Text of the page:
You do not have to test the limits of your eyes, your hands, or your sanity. Use one of these tools to ensure you take a break during long days of computer usage. If you don't, you might regret it in the long wrong.

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Jack Wallen is an award-winning writer for TechRepublic and He’s an avid promoter of open source and the voice of The Android Expert. For more news about Jack Wallen, visit his website


Looking away from the screen occasionally is great for your eyes. I think that we often forget that when we are working hard at the office. You don't want to cause any damage to your vision, though. Maybe I should get one of these apps. I know my vision is going downhill because of all the time I spend looking at a screen. 


Thanks - that PC Workbreak added to my RSI by including a load of crappy malware that you have to spend ages removing if you accidentally accept the invitation to install it!


it proved too annoying, or too easy to ignore because it would invariably pop up in the middle of doing something important and I could easily dismiss it "for a few minutes" until I was done. It's a nice idea, and thanks, Jack, for sharing it. Something like this will work for some people. I learned to listen to my body and let it tell me when I needed a break.


I wrote a Windows PowerShell script to do the same type of thing as these programs. I scheduled a task which runs all day. The quotes.txt file was written in Notepad, with a text on each line. #PowerShell Script: StretchAlarm.ps1 ### Configure a Scheduled Task to Run at Logon. ### Scheduled Task Actions: Powershell.exe -WindowStyle "Hidden" -noprofile -file c:\scripts\StretchAlarm.ps1 $QuoteFile = "c:\scripts\quotes.txt" # If no time set, set default of 30 minutes If (!$args) { $DelayInMin = 30 } Else { $DelayInMin = $args[0] } #If Quote file exists load it else set to default quote. $FileExists = Test-Path $QuoteFile If ($FileExists -eq $true) { #Read in quotes file $quotes = Get-Content $QuoteFile } Else { $quotes = "Have a great day!" } # Function: Displays the attention message box & checks to see if the user clicks the ok button. function Show-MessageBox ($title, $msg) { [System.Reflection.Assembly]::LoadWithPartialName("System.Windows.Forms") | Out-Null [Windows.Forms.MessageBox]::Show($msg, $title, [Windows.Forms.MessageBoxButtons]::OK, [System.Windows.Forms.MessageBoxIcon]::Information, [System.Windows.Forms.MessageBoxDefaultButton]::Button1, [System.Windows.Forms.MessageBoxOptions]::DefaultDesktopOnly) | Out-Null } # Wait X minutes then show message and play sound, repeat every X minutes once OK pressed - Loop until end of day. Do { $waitMinutes = $DelayInMin $startTime = get-date $endTime = $startTime.addMinutes($waitMinutes) $timeSpan = new-timespan $startTime $endTime Start-Sleep $timeSpan.TotalSeconds # Play System Sound [] #Display a random quote from Quote file. $quote = get-random -inputobject $quotes -SetSeed ((Get-Date).millisecond) Show-MessageBox Reminder "Time to Stretch`n(Body, Mind & Spirit)`n`n $quote" } # Loop until 6pm Until ($startTime.hour -eq 18)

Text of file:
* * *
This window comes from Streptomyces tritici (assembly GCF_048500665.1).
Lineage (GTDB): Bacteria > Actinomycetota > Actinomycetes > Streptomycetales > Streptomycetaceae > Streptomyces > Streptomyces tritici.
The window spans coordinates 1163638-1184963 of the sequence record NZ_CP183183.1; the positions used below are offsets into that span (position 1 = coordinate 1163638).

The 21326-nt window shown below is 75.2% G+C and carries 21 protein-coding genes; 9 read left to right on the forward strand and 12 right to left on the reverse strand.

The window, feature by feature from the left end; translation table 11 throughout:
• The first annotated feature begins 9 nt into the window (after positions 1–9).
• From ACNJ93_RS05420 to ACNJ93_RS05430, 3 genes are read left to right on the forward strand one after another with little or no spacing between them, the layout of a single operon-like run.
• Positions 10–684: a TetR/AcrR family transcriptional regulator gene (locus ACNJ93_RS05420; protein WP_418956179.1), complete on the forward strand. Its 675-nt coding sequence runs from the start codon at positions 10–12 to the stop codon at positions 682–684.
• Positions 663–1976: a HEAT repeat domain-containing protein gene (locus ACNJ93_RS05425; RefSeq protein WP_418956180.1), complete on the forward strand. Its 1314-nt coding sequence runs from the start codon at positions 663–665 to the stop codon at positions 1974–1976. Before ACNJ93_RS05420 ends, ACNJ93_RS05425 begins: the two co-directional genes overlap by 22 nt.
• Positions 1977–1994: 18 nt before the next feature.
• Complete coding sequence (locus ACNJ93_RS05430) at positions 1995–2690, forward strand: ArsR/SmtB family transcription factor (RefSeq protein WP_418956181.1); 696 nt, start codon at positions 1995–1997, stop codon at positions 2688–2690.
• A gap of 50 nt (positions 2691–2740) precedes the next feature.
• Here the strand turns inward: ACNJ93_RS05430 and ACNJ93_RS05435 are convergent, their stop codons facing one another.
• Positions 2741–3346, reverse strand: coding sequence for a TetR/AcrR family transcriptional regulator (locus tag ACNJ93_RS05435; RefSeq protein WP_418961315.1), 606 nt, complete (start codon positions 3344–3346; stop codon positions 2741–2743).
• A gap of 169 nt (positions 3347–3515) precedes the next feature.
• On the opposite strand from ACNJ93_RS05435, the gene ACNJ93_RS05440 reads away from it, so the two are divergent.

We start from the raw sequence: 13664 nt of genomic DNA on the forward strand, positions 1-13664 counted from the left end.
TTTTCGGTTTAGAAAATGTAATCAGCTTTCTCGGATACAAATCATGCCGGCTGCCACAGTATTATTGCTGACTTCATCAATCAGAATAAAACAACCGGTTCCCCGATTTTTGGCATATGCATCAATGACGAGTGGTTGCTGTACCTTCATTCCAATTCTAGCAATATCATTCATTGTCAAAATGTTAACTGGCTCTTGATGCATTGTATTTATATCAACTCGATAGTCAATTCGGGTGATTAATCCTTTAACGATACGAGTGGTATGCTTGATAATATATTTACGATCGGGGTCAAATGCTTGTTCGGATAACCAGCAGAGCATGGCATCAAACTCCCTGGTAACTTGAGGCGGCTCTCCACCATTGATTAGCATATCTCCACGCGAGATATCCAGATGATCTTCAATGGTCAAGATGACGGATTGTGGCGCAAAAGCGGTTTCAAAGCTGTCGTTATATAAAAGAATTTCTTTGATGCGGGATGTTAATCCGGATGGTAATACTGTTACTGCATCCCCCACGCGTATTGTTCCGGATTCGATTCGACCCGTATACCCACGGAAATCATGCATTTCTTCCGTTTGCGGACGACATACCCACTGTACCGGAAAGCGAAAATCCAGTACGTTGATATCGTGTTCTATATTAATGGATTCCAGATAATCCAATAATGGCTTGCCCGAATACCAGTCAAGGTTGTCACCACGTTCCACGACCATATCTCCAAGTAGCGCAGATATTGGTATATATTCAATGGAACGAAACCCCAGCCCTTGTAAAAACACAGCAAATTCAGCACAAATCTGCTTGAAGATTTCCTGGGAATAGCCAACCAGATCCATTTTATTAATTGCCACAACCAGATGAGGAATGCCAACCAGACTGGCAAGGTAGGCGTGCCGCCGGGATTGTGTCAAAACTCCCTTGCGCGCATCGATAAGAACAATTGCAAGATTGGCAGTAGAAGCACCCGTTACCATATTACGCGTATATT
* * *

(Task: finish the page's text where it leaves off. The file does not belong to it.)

I don't have problems remembering to take a break, but sometimes it seems my employees need something to remind them to take a break from taking a break, hehe! ;)

Mark W. Kaelin
Mark W. Kaelin

Maybe it is because I have 30 years of experience, but taking breaks is not a problem with me - I get up and walk around about once every hour. But that may not be normal behavior for everyone - do you need a reminder when it comes to taking a break?